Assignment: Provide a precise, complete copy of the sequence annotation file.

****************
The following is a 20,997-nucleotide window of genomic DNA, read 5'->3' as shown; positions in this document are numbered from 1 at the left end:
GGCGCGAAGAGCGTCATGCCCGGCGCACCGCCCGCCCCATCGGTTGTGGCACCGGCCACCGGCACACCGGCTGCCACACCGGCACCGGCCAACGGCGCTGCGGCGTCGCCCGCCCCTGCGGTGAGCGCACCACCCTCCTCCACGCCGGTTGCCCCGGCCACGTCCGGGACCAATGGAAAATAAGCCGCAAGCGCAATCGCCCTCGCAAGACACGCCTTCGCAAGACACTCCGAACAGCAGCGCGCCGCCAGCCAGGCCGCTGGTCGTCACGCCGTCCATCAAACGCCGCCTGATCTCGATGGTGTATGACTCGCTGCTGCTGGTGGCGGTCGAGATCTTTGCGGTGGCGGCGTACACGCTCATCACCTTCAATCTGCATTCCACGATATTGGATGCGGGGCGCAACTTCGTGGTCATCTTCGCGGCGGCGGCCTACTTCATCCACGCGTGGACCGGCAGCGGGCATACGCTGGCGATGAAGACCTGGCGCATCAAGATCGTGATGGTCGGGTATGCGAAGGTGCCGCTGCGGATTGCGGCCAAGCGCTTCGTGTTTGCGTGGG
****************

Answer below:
The following is a 20,997-nucleotide window of genomic DNA, read 5'->3' as shown; positions in this document are numbered from 1 at the left end:
GGCGCGAAGAGCGTCATGCCCGGCGCACCGCCCGCCCCATCGGTTGTGGCACCGGCCACCGGCACACCGGCTGCCACACCGGCACCGGCCAACGGCGCTGCGGCGTCGCCCGCCCCTGCGGTGAGCGCACCACCCTCCTCCACGCCGGTTGCCCCGGCCACGTCCGGGACCAATGGAAAATAAGCCGCAAGCGCAATCGCCCTCGCAAGACACGCCTTCGCAAGACACTCCGAACAGCAGCGCGCCGCCAGCCAGGCCGCTGGTCGTCACGCCGTCCATCAAACGCCGCCTGATCTCGATGGTGTATGACTCGCTGCTGCTGGTGGCGGTCGAGATCTTTGCGGTGGCGGCGTACACGCTCATCACCTTCAATCTGCATTCCACGATATTGGATGCGGGGCGCAACTTCGTGGTCATCTTCGCGGCGGCGGCCTACTTCATCCACGCGTGGACCGGCAGCGGGCATACGCTGGCGATGAAGACCTGGCGCATCAAGATCGTGATGGTCGGGTATGCGAAGGTGCCGCTGCGGATTGCGGCCAAGCGCTTCGTGTTTGCGTGGG